Susie Taylor, Senior Project Manager

Qu 1. What is it like “coming out” as an LGBT person?

My “coming out” journey has spanned over 3 decades with different challenges and phases. As a bisexual, it’s easy for people to assume that I’m straight if in a relationship with a member of the opposite sex. It’s then a conversation with each person or group to explain that I am proudly and very definitely bisexual.

In my late teens I joined the Royal Air Force when members of the LGBTQ+ community were banned from being part of our UK military services. If found to be LGBTQ+, you could be sent to military prison or immediately sacked. I lived in dread of this and it caused a great deal of stress and prevented me from being my whole self at work and with my fellow RAF family. Thankfully the ban was lifted in 2000 and our Armed Forces has changed greatly in Equality and Diversity matters.

When I started my Higher Education career in 2010, I felt that I had found my people. Universities provide a wide mix of people and backgrounds, and it’s sometimes easier to find your tribe. However, there is still work to do in embedding equality and diversity across the university and sector.

Qu 2. What can we all do to make Keele a better place for LGBT staff and students?

Having visible, out and proud LGBTQ+ staff role models who are willing to share their stories, is a powerful way of showing Keele’s supportive environment. Having contact details of both these role models and staff groups, provides a way for those staff who may be hesitant in being out at work to reach out to others.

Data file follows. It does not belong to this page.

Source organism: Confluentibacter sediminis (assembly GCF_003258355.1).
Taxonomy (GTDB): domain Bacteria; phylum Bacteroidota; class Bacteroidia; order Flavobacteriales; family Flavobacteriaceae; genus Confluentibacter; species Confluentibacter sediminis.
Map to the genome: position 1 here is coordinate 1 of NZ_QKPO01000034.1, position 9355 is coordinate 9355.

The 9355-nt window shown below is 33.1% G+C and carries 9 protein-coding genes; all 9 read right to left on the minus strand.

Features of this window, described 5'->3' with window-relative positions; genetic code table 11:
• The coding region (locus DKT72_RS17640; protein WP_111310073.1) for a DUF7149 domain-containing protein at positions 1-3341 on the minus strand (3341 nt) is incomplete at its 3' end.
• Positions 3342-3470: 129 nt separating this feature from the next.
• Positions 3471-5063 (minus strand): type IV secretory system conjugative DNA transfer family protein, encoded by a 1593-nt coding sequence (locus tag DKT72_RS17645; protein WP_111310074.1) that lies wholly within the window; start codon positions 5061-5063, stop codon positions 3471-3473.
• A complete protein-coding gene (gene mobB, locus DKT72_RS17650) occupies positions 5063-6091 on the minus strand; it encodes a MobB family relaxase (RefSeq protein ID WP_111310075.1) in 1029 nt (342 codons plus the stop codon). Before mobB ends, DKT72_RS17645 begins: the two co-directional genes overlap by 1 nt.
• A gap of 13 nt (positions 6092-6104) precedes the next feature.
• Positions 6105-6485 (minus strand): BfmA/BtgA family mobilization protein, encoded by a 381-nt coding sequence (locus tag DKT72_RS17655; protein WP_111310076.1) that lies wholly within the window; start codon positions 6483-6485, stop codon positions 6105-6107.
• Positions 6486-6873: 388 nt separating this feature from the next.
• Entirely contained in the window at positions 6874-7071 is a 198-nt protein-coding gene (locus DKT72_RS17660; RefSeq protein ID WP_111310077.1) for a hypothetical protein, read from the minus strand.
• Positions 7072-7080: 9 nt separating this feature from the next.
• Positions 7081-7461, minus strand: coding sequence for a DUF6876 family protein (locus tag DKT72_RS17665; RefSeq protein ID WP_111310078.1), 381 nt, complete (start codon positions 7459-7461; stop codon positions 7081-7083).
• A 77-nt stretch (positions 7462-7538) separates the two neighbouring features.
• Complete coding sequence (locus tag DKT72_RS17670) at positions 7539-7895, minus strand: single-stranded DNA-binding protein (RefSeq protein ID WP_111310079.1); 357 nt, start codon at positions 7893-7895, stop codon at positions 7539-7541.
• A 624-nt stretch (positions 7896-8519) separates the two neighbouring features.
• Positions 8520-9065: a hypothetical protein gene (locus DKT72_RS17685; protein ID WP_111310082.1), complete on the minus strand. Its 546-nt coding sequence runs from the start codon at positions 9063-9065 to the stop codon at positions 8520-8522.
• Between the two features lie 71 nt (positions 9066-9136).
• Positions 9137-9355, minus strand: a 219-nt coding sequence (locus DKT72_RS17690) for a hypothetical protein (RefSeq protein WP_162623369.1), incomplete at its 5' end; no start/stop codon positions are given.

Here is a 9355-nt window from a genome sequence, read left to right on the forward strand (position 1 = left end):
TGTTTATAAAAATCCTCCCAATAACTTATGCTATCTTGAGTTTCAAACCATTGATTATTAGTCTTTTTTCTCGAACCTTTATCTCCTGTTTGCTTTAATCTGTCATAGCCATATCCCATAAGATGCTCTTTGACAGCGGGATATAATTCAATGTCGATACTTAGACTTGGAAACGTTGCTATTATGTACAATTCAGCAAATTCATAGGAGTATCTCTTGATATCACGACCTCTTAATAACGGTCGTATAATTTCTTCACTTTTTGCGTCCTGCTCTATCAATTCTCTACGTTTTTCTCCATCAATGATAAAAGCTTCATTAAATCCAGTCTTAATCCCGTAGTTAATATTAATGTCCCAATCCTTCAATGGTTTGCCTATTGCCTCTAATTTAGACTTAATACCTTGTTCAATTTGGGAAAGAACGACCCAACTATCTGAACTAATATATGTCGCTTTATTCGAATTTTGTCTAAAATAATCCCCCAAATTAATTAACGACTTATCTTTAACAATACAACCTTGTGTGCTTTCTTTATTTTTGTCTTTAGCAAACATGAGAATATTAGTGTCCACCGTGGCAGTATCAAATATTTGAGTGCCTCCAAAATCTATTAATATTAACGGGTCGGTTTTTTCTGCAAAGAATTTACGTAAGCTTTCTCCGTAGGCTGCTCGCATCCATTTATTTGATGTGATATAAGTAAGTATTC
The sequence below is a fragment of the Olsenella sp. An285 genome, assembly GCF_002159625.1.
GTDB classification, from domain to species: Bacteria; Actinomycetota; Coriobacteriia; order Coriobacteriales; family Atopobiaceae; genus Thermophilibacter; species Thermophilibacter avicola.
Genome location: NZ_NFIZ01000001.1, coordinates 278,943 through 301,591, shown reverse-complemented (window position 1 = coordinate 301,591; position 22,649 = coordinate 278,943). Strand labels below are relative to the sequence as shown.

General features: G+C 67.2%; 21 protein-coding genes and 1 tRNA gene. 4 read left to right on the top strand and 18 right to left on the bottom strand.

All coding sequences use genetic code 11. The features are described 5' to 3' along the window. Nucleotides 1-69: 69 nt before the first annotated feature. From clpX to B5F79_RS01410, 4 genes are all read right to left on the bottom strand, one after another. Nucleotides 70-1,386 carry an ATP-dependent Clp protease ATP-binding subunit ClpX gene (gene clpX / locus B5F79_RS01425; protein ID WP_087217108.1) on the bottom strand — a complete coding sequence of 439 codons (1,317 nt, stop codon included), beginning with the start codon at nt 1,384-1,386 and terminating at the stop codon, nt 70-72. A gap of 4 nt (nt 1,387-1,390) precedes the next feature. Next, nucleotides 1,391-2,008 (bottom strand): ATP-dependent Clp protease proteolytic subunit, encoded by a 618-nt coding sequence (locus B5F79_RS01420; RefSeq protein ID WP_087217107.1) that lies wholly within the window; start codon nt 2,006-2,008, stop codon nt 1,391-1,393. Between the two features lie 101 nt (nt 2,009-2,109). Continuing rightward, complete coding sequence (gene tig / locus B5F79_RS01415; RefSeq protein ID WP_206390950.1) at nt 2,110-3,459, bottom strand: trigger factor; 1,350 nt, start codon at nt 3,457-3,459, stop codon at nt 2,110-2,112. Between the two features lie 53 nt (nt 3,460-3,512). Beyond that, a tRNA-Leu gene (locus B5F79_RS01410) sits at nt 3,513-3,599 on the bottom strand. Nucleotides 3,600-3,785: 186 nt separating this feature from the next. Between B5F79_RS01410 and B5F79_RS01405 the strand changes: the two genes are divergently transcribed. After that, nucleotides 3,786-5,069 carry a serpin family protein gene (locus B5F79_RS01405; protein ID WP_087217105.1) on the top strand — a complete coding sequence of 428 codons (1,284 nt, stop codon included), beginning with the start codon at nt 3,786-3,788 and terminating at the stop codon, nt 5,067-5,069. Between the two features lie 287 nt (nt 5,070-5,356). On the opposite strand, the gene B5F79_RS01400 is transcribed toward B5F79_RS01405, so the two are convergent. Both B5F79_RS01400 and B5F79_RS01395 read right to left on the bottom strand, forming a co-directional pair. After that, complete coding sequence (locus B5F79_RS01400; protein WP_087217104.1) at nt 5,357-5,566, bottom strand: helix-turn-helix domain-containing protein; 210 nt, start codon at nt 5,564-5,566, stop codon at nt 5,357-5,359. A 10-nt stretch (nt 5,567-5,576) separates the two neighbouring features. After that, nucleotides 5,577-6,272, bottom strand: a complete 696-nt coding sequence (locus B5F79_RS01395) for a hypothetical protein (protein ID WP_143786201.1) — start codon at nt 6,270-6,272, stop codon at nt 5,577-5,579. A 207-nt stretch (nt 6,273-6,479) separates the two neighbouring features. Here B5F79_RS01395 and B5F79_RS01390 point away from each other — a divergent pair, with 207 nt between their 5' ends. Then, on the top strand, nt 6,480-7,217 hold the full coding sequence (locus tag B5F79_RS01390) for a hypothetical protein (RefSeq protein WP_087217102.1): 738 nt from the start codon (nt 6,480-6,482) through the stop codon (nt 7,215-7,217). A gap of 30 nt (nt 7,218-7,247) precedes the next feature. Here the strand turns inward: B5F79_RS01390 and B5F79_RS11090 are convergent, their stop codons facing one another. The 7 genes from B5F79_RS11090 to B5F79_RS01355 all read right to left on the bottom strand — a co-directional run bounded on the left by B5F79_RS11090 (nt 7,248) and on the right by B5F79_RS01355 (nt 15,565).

Be an Ally, be supportive of LGBT matters, and call out or challenge unacceptable behaviour or language. This may be in general conversation with your or other teams around Keele. This is equally important whether someone in the conversation is LGBT or not. Make it clear that this not acceptable.

HR provide training on both being an Ally and how to have difficult conversations.

Qu 3. What advice would you give to other LGBT staff or students who may be facing difficulties as a result of their sexuality?

I would say that you are not alone, and there is great help and support at the University, reach out to the University groups (either staff or student) available to you. These groups may help you “find your clan”, provide a friendly and supportive ear, or guide you in accessing other services if the matter is more serious. 

Qu 4. What is your experience of being LGBT with other protected characteristics?

I was born in Northern Ireland in a presbyterian family in the times of the troubles, where being LGBT was not supported. I always felt different and when we moved to England, felt even more so, due to my Northern Irish accent. I soon developed an impressive Stoke accent (with potteries slang) but still felt like an outsider. When I started my University studies as a mature student, I discovered that I am dyslexic. Although this has its challenges, I have found that it also has its benefits in the way I think and see the world, and I use this to its full advantage in my role as Senior Project Manager. Due to my disability, I am passionate about assistive technology which provides tools that remove barriers for staff and students to enable them to reach their full potential.

I work in a male dominated profession (I.T.), luckily at Keele, IT are looking to diversify their staff in many ways, and I am happy to be part of that work.

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